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Yes, generics are a recurrent subject, and here it goes again...

Currently, I have this code. Processor is a "simple", generic interface.

public final class ProcessorChain<IN extends MessageProvider, OUT extends MessageProvider>
    implements Processor<IN, OUT>
{
    /**
     * The resulting processor
     */
    private final Processor<IN, OUT> p;

    /**
     * Start a processing chain with a single processor
     *
     * @param p the processor
     * @param <X> the input type
     * @param <Y> the output type
     * @return a single element processing chain
     */
    public static <X extends MessageProvider, Y extends MessageProvider>
        ProcessorChain<X, Y> startWith(final Processor<X, Y> p)
    {
        return new ProcessorChain<X, Y>(p);
    }

    /**
     * Private constructor
     *
     * @param p the processor
     */
    private ProcessorChain(final Processor<IN, OUT> p)
    {
        this.p = p;
    }

    /**
     * Add an existing processor to that chain
     *
     * <p>Note that this returns a <b>new</b> chain.</p>
     *
     * @param p2 the processor to add
     * @param <NEWOUT> the return type for that new processor
     * @return a new chain consisting of the previous chain with the new
     * processor appended
     */
    public <NEWOUT extends MessageProvider> ProcessorChain<IN, NEWOUT>
        chainWith(final Processor<OUT, NEWOUT> p2)
    {
        return new ProcessorChain<IN, NEWOUT>(merge(p, p2));
    }

    public Processor<IN, OUT> end()
    {
        return this;
    }

    @Override
    public OUT process(final ProcessingReport report, final IN input)
        throws ProcessingException
    {
        return p.process(report, input);
    }

    /**
     * Merge two processors
     *
     * @param p1 the first processor
     * @param p2 the second processor
     * @param <X> the input type of {@code p1}
     * @param <Y> the output type of {@code p1} and input type of {@code p2}
     * @param <Z> the output type of {@code p2}
     * @return a processor resulting of applying {@code p2} to the output of
     * {@code p1}
     */
    private static <X extends MessageProvider, Y extends MessageProvider, Z extends MessageProvider>
        Processor<X, Z> merge(final Processor<X, Y> p1, final Processor<Y, Z> p2)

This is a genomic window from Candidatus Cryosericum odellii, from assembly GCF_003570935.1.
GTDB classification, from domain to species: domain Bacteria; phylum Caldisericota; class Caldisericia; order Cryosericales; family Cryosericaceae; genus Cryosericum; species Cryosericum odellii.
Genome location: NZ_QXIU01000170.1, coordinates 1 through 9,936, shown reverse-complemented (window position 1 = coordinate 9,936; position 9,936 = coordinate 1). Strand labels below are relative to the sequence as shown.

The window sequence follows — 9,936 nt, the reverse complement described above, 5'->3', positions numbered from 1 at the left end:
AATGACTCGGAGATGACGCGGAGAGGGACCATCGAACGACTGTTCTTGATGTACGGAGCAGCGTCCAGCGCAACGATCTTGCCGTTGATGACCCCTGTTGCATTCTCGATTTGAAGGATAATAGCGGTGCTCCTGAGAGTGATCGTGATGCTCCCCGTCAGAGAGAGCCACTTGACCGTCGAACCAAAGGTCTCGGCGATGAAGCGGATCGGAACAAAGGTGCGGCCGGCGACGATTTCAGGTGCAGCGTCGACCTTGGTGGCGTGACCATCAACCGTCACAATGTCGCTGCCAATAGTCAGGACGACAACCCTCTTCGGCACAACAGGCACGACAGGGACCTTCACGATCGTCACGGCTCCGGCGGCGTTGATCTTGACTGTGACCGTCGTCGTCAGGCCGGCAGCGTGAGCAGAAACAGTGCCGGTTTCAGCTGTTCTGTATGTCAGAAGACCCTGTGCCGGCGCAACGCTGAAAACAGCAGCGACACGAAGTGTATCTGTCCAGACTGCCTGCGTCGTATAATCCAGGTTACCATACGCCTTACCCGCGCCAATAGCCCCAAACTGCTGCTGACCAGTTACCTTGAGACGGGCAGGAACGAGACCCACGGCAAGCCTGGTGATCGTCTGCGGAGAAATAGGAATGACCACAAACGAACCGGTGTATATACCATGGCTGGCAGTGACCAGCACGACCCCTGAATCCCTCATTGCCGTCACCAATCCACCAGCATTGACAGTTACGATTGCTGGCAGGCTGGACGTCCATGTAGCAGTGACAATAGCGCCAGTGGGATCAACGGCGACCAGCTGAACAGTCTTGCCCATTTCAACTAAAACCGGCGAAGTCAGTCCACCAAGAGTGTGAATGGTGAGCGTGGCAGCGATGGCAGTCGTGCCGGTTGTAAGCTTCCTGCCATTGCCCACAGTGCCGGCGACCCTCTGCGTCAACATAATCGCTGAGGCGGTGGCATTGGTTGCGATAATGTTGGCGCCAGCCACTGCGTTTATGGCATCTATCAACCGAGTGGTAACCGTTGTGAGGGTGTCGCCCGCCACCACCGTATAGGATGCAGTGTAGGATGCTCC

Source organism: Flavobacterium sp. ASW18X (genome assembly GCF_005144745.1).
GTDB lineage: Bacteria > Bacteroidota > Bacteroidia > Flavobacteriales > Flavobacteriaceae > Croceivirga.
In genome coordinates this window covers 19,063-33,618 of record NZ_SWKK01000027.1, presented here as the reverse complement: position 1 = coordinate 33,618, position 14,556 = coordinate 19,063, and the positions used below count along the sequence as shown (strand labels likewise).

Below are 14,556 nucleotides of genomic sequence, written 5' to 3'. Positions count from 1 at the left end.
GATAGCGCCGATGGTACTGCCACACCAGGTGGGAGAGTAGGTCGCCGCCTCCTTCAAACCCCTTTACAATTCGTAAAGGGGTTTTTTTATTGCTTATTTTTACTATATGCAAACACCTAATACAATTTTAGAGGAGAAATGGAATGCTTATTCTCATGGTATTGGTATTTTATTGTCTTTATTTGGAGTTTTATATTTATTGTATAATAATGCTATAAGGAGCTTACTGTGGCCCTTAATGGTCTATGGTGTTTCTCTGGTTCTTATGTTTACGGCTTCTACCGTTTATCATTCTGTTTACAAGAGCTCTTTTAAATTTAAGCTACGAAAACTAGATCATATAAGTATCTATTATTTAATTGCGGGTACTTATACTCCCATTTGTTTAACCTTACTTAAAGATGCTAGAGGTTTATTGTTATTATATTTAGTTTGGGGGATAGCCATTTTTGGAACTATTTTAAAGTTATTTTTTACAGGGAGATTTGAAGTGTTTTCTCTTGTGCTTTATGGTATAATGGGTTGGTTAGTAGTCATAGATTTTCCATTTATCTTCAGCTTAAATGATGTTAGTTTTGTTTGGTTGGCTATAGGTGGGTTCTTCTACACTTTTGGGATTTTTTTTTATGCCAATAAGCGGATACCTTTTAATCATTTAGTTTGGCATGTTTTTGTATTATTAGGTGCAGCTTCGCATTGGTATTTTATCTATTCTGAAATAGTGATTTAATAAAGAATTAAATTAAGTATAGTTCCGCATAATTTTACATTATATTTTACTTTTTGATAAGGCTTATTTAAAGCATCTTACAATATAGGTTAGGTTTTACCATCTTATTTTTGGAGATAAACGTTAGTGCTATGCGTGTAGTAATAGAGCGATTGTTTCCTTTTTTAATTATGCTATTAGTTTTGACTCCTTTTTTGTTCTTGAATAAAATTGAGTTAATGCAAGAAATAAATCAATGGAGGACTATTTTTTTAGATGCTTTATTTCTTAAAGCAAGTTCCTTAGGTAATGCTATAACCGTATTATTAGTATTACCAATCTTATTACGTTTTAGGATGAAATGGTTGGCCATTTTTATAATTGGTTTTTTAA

{
        return new Processor<X, Z>()
        {
            @Override
            public Z process(final ProcessingReport report, final X input)
                throws ProcessingException
            {
                return p2.process(report, p1.process(report, input));
            }
        };
    }
}

So, currently, I can write:

// p1 does <X, Y>, p2 does <Y, Z>, p3 does <Z, T>
Processor<X, T> p = ProcessingChain.startWith(p1).chainWith(p2).chainWith(p3).end();

And it works. In fact, I've never been that far into generics.

What I'd like to be able to write is this:

Processor<X, T> p = ProcessingChain.start().add(p1).add(p2).add(p3).end();

I've been battling trying to do this, but failed.

One reason I want to be able to do this is also, in the future, to be able to write:

Processor<X, T> p = ProcessingChain.start().add(p1).stopOnError().etc().etc()

And I feel that if I know how to .start(), "utility" processors along the way won't be a problem.

So, how do do that?

share|improve this question
1  
You're going to have to define "but failed", what you are actually trying to do, and what you expect the results to be. As-is, there's no question here. It seems like you're trying to mash together a Builder and a fluent interface here; pick one. –  Brian Roach Jan 31 '13 at 0:11
    
Isn't it obvious what I'm trying to do? –  fge Jan 31 '13 at 0:13
    
@BrianRoach In my experience Builders are often presented as fluent interfaces! en.wikipedia.org/wiki/Builder_pattern –  sharakan Jan 31 '13 at 0:38
    
@sharakan indeed, but that "no question" here leaves me flabbergasted, I think I have given all elements necessary to see the problem. –  fge Jan 31 '13 at 0:40
1